Experts hope to dig up a hoard of planes from a jungle in Burma and restore them so they can fly at UK airshows.
A British team is preparing to fly out to Burma in an attempt to recover a hoard of "lost" WW2 Spitfire planes.
Aviation archaeologists believe up to 20 of the famous aircraft were buried in 1945 and have not been disturbed since.
Lincolnshire farmer David Cundall has spent over 15 years trying to pinpoint their location and then organise everything needed for a careful archaeological dig.
Mr Cundall told Sky News that he believed the planes were buried in the Burmese jungle at the end of the war.
He said: "We have eyewitnesses who actually saw them being buried. The war was over so somebody gave the order to dig a big hole and bury them."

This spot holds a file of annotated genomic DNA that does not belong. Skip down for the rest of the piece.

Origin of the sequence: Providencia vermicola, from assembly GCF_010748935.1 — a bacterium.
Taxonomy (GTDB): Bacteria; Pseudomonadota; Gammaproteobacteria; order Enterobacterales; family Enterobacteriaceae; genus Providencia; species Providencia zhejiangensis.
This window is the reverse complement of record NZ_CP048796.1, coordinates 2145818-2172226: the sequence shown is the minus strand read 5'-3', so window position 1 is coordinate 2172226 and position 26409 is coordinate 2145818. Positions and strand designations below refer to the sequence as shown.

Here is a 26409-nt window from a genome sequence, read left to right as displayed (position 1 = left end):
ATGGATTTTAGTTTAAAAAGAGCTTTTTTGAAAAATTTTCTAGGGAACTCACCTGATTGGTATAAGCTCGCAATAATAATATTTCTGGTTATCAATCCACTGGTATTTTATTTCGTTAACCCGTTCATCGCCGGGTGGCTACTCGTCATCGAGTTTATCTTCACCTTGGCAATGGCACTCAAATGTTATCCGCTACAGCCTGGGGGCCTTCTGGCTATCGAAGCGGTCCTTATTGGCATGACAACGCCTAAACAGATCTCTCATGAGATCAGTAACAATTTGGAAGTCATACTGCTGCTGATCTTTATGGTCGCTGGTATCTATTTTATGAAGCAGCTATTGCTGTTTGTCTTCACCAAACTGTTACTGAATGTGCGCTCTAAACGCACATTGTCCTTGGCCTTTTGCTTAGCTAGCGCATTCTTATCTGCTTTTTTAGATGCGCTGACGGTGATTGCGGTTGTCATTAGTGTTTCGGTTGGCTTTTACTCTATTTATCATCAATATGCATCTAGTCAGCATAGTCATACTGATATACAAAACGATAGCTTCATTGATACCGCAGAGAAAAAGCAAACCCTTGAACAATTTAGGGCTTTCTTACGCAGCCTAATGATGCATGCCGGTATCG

Mr Cundall said the planes were buried "at depth" and so would not be corroded by oxygen.
"I'm totally convinced that they will be restorable. We want to restore them to flying condition so we can see them flying at air shows in three years time."
The Spitfires were flown out to the Far East to support the Burma campaign towards the end of the war but were never actually used in conflict.
The team believe they are buried 10 metres underground on the site of Rangoon International Airport
On a visit to the country last year Prime Minister David Cameron signed an agreement with Burmese authorities to co-operate on the project.
The excavation is due to start next week.
Project Archaeologist Andy Brockman said: "This a rigorous, evidence-driven archaeological process - we are solving the mystery of what happened. It is a fascinating mystery."
The team will make an announcement about their findings later in January.